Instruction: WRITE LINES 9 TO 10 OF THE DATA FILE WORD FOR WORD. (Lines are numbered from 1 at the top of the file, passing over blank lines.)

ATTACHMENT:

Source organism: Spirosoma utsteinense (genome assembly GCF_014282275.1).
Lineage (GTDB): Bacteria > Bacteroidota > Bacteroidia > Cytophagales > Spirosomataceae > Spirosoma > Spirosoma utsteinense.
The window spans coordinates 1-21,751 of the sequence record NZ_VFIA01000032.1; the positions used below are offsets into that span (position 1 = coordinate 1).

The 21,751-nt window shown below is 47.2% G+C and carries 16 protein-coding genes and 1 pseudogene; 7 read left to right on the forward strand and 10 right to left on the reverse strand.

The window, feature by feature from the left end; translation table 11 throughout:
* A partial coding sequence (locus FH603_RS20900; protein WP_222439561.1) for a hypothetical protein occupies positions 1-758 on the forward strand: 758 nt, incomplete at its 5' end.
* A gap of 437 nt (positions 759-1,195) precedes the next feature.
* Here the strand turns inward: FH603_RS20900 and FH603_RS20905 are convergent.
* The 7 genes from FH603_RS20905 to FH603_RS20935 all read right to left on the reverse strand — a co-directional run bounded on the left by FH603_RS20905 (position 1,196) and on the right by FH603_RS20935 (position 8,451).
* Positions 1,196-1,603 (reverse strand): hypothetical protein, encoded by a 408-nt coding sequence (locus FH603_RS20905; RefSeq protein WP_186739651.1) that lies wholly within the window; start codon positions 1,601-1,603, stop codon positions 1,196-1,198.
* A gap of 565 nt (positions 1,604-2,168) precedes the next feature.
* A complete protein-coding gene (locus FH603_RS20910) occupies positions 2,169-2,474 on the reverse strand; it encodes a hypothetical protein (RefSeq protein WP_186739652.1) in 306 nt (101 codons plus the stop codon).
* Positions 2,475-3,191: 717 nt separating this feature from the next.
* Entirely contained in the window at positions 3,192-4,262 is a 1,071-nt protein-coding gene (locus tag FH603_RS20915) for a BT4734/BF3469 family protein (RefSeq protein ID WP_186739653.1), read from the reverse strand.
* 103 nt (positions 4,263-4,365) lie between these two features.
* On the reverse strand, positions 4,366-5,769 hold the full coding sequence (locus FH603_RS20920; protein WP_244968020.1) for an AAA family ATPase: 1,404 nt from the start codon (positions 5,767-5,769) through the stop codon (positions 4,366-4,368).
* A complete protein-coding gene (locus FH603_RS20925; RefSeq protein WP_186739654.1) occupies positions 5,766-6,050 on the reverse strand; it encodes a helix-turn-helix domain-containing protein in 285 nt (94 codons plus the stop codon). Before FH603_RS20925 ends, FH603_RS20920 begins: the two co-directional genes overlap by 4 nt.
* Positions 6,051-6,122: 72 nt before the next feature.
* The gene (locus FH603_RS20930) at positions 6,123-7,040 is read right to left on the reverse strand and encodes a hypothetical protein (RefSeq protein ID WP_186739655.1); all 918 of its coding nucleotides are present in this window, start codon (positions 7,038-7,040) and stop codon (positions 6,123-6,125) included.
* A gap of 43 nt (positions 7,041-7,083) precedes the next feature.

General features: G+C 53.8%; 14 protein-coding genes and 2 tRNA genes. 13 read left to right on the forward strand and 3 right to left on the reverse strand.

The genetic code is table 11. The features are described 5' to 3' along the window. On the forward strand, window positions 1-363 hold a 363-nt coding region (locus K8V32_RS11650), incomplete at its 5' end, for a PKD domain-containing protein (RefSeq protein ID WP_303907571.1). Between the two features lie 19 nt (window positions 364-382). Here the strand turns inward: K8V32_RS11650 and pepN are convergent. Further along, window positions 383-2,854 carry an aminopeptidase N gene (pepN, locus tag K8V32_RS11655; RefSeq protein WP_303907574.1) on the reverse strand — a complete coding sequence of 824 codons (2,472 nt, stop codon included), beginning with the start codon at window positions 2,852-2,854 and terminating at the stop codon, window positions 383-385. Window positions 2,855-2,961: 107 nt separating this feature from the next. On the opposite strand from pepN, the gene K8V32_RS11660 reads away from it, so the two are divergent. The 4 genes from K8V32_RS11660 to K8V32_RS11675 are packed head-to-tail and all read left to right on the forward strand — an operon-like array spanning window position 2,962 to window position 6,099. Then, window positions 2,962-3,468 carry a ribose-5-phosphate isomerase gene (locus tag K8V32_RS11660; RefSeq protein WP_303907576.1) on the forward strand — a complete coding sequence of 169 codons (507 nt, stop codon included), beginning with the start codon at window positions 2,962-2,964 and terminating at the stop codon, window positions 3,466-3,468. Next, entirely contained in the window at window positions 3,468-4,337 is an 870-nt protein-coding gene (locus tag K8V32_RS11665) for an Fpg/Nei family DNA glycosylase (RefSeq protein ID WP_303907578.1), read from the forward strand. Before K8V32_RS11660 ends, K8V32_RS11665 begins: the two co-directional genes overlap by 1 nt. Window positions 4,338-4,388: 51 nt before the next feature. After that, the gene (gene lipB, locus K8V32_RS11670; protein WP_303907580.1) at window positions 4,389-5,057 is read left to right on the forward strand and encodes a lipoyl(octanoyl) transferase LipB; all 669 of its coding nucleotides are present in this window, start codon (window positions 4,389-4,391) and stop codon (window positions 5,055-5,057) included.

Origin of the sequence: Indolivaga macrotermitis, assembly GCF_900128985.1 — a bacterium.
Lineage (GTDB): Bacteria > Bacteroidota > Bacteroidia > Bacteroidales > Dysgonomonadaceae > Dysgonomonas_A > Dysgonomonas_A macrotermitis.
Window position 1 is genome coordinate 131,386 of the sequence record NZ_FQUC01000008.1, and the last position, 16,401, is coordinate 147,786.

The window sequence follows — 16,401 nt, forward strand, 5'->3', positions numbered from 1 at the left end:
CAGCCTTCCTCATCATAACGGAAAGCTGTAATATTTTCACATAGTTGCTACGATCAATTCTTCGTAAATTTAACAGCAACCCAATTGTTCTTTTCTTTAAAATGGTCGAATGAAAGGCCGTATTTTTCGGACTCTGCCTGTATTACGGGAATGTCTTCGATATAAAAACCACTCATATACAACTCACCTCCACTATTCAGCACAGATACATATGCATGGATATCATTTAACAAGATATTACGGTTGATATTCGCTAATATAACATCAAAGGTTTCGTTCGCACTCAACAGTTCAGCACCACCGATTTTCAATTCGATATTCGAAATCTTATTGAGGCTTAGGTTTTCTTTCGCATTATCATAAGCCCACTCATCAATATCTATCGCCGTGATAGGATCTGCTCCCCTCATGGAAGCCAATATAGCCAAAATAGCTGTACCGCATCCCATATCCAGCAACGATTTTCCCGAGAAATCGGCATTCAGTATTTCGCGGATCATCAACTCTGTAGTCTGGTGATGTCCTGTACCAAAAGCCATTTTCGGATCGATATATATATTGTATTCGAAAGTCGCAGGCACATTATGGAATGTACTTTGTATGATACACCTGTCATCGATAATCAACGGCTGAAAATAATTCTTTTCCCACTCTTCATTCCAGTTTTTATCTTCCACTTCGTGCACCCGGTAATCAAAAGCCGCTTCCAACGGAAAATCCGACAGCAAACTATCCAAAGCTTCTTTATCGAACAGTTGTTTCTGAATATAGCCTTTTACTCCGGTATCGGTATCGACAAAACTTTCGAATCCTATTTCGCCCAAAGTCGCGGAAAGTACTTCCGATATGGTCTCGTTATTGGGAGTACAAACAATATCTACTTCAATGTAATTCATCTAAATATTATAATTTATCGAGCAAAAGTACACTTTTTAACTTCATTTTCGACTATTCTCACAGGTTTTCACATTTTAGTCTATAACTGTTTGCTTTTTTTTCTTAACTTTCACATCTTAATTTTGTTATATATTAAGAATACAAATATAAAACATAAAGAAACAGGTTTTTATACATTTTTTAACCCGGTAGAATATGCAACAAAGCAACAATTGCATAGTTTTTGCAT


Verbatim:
* The 7 genes from FH603_RS20905 to FH603_RS20935 all read right to left on the reverse strand — a co-directional run bounded on the left by FH603_RS20905 (position 1,196) and on the right by FH603_RS20935 (position 8,451).
* Positions 1,196-1,603 (reverse strand): hypothetical protein, encoded by a 408-nt coding sequence (locus FH603_RS20905; RefSeq protein WP_186739651.1) that lies wholly within the window; start codon positions 1,601-1,603, stop codon positions 1,196-1,198.